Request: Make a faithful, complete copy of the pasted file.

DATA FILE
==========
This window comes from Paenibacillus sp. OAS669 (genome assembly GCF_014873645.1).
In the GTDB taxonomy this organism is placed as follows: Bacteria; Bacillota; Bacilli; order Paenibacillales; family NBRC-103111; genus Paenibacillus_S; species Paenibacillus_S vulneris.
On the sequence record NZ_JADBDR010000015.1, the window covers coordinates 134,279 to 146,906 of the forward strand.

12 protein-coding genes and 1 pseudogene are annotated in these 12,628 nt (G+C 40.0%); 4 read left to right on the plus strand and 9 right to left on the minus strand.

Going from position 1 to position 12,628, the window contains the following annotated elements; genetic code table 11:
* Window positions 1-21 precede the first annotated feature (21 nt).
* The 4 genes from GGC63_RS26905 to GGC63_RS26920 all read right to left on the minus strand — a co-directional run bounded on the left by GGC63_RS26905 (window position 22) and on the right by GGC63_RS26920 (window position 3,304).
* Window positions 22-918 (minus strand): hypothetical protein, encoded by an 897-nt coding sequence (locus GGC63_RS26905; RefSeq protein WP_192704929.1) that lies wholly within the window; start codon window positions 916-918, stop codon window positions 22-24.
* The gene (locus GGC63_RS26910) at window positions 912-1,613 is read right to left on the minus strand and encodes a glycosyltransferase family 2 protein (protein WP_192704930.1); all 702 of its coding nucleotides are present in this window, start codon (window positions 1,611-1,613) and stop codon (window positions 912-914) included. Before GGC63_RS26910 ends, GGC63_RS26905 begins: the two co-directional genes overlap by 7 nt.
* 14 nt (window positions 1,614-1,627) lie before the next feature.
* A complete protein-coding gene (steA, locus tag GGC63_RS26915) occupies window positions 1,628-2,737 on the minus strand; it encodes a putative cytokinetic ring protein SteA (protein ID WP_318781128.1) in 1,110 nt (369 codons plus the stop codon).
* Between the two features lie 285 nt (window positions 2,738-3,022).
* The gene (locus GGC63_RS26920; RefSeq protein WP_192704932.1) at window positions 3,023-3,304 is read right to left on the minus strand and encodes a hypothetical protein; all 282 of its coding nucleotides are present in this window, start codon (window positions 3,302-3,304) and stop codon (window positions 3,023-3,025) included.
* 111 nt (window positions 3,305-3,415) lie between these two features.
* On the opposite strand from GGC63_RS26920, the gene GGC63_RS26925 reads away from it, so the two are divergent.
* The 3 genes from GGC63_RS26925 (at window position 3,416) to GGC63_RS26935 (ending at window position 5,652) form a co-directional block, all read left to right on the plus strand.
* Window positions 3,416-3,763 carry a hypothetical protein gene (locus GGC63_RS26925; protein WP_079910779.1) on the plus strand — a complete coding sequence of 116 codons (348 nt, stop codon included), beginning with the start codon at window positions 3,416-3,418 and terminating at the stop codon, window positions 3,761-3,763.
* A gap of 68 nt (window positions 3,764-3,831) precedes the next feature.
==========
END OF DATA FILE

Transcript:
This window comes from Paenibacillus sp. OAS669 (genome assembly GCF_014873645.1).
In the GTDB taxonomy this organism is placed as follows: Bacteria; Bacillota; Bacilli; order Paenibacillales; family NBRC-103111; genus Paenibacillus_S; species Paenibacillus_S vulneris.
On the sequence record NZ_JADBDR010000015.1, the window covers coordinates 134,279 to 146,906 of the forward strand.

12 protein-coding genes and 1 pseudogene are annotated in these 12,628 nt (G+C 40.0%); 4 read left to right on the plus strand and 9 right to left on the minus strand.

Going from position 1 to position 12,628, the window contains the following annotated elements; genetic code table 11:
* Window positions 1-21 precede the first annotated feature (21 nt).
* The 4 genes from GGC63_RS26905 to GGC63_RS26920 all read right to left on the minus strand — a co-directional run bounded on the left by GGC63_RS26905 (window position 22) and on the right by GGC63_RS26920 (window position 3,304).
* Window positions 22-918 (minus strand): hypothetical protein, encoded by an 897-nt coding sequence (locus GGC63_RS26905; RefSeq protein WP_192704929.1) that lies wholly within the window; start codon window positions 916-918, stop codon window positions 22-24.
* The gene (locus GGC63_RS26910) at window positions 912-1,613 is read right to left on the minus strand and encodes a glycosyltransferase family 2 protein (protein WP_192704930.1); all 702 of its coding nucleotides are present in this window, start codon (window positions 1,611-1,613) and stop codon (window positions 912-914) included. Before GGC63_RS26910 ends, GGC63_RS26905 begins: the two co-directional genes overlap by 7 nt.
* 14 nt (window positions 1,614-1,627) lie before the next feature.
* A complete protein-coding gene (steA, locus tag GGC63_RS26915) occupies window positions 1,628-2,737 on the minus strand; it encodes a putative cytokinetic ring protein SteA (protein ID WP_318781128.1) in 1,110 nt (369 codons plus the stop codon).
* Between the two features lie 285 nt (window positions 2,738-3,022).
* The gene (locus GGC63_RS26920; RefSeq protein WP_192704932.1) at window positions 3,023-3,304 is read right to left on the minus strand and encodes a hypothetical protein; all 282 of its coding nucleotides are present in this window, start codon (window positions 3,302-3,304) and stop codon (window positions 3,023-3,025) included.
* 111 nt (window positions 3,305-3,415) lie between these two features.
* On the opposite strand from GGC63_RS26920, the gene GGC63_RS26925 reads away from it, so the two are divergent.
* The 3 genes from GGC63_RS26925 (at window position 3,416) to GGC63_RS26935 (ending at window position 5,652) form a co-directional block, all read left to right on the plus strand.
* Window positions 3,416-3,763 carry a hypothetical protein gene (locus GGC63_RS26925; protein WP_079910779.1) on the plus strand — a complete coding sequence of 116 codons (348 nt, stop codon included), beginning with the start codon at window positions 3,416-3,418 and terminating at the stop codon, window positions 3,761-3,763.
* A gap of 68 nt (window positions 3,764-3,831) precedes the next feature.